Harold Johnson Nature Reserve

Location: South Africa » Kwazulu Natal » North Coast » Zinkwazi

Harold Johnson Nature Reserve, Game Reserve in Zinkwazi Beach

Name of hostsKZN Wildlife
Tel:+27 (0)86 127 6237
Emailwebmail@kznwildlife.com
Webwww.kznwildlife.com/site

Harold Johnson Nature Reserve
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Description

Harold Johnson Nature reserve was proclaimed in 1967 and is 100 hectares in extent. Set on the south bank of the Thukela River, the reserve is 6 km from the river mouth on the KwaZulu-Natal North Coast. Wildlife species which occur include zebra, bushbuck, impala, blue, red and grey duiker, vervet monkey, slender mongoose, white-tailed mongoose, banded mongoose and porcupine.

Birdlife is abundant with almost 200 recorded species. The reserve has an interesting variety of indigenous thornveld flora which attracts 114 recorded species of butterflies. There are also 7 km of nature walks, one of which, the "muthi" trail, provides an interesting insight into the medicinal uses of various plants used traditionally by the Zulu people. A booklet on this trail may be purchased at the office. The picnic site has a commanding view of the Thukela River. A cultural museum at the picnic site portrays the traditional dress and customs of the Zulu people. Included in the reserve are the national monuments of Fort Pearson and the Ultimatum Tree which commemorate the Anglo-Zulu War of 1879. Accommodation: Two camp grounds are available with camping and limited caravanning facilities. Ablution blocks provide hot and cold water.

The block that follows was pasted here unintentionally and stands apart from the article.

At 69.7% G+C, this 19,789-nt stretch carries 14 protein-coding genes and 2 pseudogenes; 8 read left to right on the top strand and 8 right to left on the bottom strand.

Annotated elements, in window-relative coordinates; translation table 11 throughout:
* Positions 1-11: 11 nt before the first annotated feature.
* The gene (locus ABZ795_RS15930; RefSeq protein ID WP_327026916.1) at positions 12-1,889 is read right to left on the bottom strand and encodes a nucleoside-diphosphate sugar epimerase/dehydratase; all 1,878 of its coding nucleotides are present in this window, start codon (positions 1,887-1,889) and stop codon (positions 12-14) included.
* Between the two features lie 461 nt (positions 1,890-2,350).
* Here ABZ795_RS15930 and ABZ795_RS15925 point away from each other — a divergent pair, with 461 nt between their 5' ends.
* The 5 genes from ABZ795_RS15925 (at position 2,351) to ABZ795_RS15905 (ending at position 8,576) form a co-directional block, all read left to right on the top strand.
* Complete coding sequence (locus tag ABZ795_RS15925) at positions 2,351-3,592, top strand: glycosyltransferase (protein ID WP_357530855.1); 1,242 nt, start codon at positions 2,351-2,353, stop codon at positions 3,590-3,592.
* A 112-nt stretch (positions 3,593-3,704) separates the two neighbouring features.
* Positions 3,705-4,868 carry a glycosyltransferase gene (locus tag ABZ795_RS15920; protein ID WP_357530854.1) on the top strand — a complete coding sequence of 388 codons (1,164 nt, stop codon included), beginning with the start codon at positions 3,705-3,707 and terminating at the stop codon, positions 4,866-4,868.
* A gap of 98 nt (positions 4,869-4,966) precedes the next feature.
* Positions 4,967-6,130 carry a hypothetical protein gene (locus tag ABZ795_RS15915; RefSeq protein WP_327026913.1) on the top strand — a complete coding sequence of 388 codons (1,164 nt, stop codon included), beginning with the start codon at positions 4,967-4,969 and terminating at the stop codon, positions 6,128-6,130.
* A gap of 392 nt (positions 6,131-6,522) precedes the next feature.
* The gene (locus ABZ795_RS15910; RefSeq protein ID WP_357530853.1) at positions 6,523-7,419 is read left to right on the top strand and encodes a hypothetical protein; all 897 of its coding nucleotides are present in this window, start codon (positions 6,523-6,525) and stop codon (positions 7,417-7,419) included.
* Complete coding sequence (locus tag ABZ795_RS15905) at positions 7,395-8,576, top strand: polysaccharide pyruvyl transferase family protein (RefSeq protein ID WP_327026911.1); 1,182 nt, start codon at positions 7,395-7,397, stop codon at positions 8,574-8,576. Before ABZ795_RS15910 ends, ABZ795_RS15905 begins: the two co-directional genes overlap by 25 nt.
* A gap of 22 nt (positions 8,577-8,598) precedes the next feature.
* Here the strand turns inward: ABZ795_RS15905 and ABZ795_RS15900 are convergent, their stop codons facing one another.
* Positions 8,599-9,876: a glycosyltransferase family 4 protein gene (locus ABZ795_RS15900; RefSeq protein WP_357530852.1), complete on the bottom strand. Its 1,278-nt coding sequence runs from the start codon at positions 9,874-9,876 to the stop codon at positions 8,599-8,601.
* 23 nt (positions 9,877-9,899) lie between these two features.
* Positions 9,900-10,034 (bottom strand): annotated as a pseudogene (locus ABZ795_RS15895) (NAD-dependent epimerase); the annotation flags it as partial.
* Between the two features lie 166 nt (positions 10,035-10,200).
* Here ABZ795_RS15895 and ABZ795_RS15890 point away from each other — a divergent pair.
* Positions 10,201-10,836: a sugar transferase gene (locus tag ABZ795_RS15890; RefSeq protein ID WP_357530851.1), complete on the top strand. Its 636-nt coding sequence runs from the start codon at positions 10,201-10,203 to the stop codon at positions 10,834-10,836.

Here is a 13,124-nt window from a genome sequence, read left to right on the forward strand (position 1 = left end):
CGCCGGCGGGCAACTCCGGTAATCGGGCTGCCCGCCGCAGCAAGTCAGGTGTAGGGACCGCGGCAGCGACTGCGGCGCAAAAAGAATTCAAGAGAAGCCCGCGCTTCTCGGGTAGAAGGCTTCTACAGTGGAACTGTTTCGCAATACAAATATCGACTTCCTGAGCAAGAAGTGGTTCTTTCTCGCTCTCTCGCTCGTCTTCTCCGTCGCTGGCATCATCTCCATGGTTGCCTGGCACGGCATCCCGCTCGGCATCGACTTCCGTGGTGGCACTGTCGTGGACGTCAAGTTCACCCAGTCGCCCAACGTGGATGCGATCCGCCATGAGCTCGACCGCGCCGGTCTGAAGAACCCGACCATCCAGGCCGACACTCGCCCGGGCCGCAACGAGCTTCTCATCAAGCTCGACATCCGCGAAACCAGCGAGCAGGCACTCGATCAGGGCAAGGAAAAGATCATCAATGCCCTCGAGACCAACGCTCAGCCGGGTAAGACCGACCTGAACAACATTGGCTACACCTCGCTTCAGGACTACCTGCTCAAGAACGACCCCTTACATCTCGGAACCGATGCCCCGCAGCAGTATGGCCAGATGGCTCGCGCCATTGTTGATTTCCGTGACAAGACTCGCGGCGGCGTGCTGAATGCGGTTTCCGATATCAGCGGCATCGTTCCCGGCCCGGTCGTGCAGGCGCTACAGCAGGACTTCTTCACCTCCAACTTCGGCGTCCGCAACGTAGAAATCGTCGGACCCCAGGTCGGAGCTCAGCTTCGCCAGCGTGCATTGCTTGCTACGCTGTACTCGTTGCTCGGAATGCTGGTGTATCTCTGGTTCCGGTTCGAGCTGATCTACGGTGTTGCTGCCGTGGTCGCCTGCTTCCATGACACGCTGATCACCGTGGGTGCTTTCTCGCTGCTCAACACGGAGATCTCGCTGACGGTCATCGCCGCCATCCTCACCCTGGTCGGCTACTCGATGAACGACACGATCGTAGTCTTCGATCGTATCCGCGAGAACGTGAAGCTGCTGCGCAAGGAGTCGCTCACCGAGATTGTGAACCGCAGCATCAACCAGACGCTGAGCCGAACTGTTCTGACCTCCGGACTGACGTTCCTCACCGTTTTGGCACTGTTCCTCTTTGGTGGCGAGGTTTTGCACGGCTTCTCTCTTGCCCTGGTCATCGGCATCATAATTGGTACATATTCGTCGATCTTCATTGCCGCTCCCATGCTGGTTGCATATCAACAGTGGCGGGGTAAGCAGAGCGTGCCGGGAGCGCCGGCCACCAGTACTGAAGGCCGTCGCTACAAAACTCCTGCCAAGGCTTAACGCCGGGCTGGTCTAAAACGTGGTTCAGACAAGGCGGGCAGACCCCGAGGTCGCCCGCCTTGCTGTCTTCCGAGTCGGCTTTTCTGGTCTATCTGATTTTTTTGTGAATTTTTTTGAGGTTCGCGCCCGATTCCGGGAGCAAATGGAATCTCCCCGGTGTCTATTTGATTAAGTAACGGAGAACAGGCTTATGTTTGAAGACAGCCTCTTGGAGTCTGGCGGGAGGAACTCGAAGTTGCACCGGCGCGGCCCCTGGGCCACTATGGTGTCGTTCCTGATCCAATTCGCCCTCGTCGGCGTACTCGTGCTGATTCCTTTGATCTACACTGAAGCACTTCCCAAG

Harold Johnson Nature Reserve on the KwaZulu-Natal north coast, is a delight for the amateur naturalist, with fascinating flora and fauna a feature of its mere 100 hectares. This wonderful sanctuary is six kilometres from the Thugela river mouth on the south bank of the river. Wildlife species include zebra, bushbuck, impala, blue, red and grey duiker, vervet monkey, slender mongoose, white-tailed mongoose, banded mongoose and porcupine. The reserve has a bird list of almost 200 species and 114 species of butterflies. Two National Monuments, Fort Pearson and the Ultimatum Tree the site of the British ultimatum to the Zulu nation in 1879, which precipitated the Anglo Zulu War, are found in the reserve.
Relaxing and walking are the main activities to enjoy in Harold Johnson, with seven kilometres of nature trails including the 'Muthi' trail, which gives interesting insight into the medicinal uses of various traditional plants used by the Zulu people. The camping and caravanning area has six shady sites, two of which can take caravans. The campsites share cold water taps and barbecue facilities. Only two caravan sites have plug points. The ablutions have hot and cold water, toilets, a bath and shower and a dishwashing basin.


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